pandas.pivot_table#

pandas.pivot_table(data, values=None, index=None, columns=None, aggfunc='mean', fill_value=None, margins=False, dropna=True, margins_name='All', observed=False, sort=True)[source]#

Create a spreadsheet-style pivot table as a DataFrame.

The levels in the pivot table will be stored in MultiIndex objects (hierarchical indexes) on the index and columns of the result DataFrame.

Parameters
dataDataFrame
valuescolumn to aggregate, optional
indexcolumn, Grouper, array, or list of the previous

If an array is passed, it must be the same length as the data. The list can contain any of the other types (except list). Keys to group by on the pivot table index. If an array is passed, it is being used as the same manner as column values.

columnscolumn, Grouper, array, or list of the previous

If an array is passed, it must be the same length as the data. The list can contain any of the other types (except list). Keys to group by on the pivot table column. If an array is passed, it is being used as the same manner as column values.

aggfuncfunction, list of functions, dict, default numpy.mean

If list of functions passed, the resulting pivot table will have hierarchical columns whose top level are the function names (inferred from the function objects themselves) If dict is passed, the key is column to aggregate and value is function or list of functions. If margin=True, aggfunc will be used to calculate the partial aggregates.

fill_valuescalar, default None

Value to replace missing values with (in the resulting pivot table, after aggregation).

marginsbool, default False

If margins=True, special All columns and rows will be added with partial group aggregates across the categories on the rows and columns.

dropnabool, default True

Do not include columns whose entries are all NaN. If True, rows with a NaN value in any column will be omitted before computing margins.

margins_namestr, default ‘All’

Name of the row / column that will contain the totals when margins is True.

observedbool, default False

This only applies if any of the groupers are Categoricals. If True: only show observed values for categorical groupers. If False: show all values for categorical groupers.

Changed in version 0.25.0.

sortbool, default True

Specifies if the result should be sorted.

New in version 1.3.0.

Returns
DataFrame

An Excel style pivot table.

See also

DataFrame.pivot

Pivot without aggregation that can handle non-numeric data.

DataFrame.melt

Unpivot a DataFrame from wide to long format, optionally leaving identifiers set.

wide_to_long

Wide panel to long format. Less flexible but more user-friendly than melt.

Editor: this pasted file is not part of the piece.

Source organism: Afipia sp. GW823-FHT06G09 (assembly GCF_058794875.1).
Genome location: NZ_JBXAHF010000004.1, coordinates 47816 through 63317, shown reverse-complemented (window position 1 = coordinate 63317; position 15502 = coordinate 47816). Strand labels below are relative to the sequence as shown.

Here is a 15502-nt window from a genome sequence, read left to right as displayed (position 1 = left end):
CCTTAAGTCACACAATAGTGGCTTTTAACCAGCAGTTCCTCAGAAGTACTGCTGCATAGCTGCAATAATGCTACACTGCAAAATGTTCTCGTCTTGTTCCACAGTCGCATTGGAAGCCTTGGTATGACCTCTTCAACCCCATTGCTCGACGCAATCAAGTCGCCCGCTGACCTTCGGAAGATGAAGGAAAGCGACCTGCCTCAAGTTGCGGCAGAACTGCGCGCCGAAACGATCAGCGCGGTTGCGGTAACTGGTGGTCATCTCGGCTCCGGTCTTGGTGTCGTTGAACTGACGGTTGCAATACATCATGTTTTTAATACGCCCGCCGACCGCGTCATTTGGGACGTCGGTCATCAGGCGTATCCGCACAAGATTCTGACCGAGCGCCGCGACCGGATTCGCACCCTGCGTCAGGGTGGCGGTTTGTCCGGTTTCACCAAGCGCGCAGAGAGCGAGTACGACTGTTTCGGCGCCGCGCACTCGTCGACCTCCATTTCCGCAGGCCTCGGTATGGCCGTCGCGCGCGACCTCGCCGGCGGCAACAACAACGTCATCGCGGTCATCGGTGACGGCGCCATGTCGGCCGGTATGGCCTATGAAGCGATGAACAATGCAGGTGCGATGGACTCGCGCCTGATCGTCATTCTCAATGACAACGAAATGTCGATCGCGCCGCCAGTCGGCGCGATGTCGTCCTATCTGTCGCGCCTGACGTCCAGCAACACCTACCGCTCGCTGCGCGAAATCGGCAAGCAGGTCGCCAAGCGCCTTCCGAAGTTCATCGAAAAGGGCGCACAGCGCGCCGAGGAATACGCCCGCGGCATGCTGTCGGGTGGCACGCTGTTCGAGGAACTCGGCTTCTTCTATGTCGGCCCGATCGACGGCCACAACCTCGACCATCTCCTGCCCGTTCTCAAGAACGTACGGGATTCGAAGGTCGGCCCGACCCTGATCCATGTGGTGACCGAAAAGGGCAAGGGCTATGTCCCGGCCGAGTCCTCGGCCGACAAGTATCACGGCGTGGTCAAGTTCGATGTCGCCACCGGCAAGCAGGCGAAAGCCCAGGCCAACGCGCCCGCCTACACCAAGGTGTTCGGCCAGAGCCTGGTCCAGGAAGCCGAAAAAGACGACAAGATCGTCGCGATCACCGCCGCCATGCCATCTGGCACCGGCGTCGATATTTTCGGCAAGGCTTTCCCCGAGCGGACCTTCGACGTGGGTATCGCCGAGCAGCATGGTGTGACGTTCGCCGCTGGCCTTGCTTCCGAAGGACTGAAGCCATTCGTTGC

Notes

Reference the user guide for more examples.

Examples

>>> df = pd.DataFrame({"A": ["foo", "foo", "foo", "foo", "foo",
...                          "bar", "bar", "bar", "bar"],
...                    "B": ["one", "one", "one", "two", "two",
...                          "one", "one", "two", "two"],
...                    "C": ["small", "large", "large", "small",
...                          "small", "large", "small", "small",
...                          "large"],
...                    "D": [1, 2, 2, 3, 3, 4, 5, 6, 7],
...                    "E": [2, 4, 5, 5, 6, 6, 8, 9, 9]})
>>> df
     A    B      C  D  E
0  foo  one  small  1  2
1  foo  one  large  2  4
2  foo  one  large  2  5
3  foo  two  small  3  5
4  foo  two  small  3  6
5  bar  one  large  4  6
6  bar  one  small  5  8
7  bar  two  small  6  9
8  bar  two  large  7  9

This first example aggregates values by taking the sum.

>>> table = pd.pivot_table(df, values='D', index=['A', 'B'],
...                     columns=['C'], aggfunc=np.sum)
>>> table
C        large  small
A   B
bar one    4.0    5.0
    two    7.0    6.0
foo one    4.0    1.0
    two    NaN    6.0

We can also fill missing values using the fill_value parameter.

>>> table = pd.pivot_table(df, values='D', index=['A', 'B'],
...                     columns=['C'], aggfunc=np.sum, fill_value=0)
>>> table
C        large  small
A   B
bar one      4      5
    two      7      6
foo one      4      1
    two      0      6

The next example aggregates by taking the mean across multiple columns.

>>> table = pd.pivot_table(df, values=['D', 'E'], index=['A', 'C'],
...                     aggfunc={'D': np.mean,
...                              'E': np.mean})
>>> table
                D         E
A   C
bar large  5.500000  7.500000
    small  5.500000  8.500000
foo large  2.000000  4.500000
    small  2.333333  4.333333

We can also calculate multiple types of aggregations for any given value column.

>>> table = pd.pivot_table(df, values=['D', 'E'], index=['A', 'C'],
...                     aggfunc={'D': np.mean,
...                              'E': [min, max, np.mean]})
>>> table
                  D   E
               mean max      mean  min
A   C
bar large  5.500000   9  7.500000    6
    small  5.500000   9  8.500000    8
foo large  2.000000   5  4.500000    4
    small  2.333333   6  4.333333    2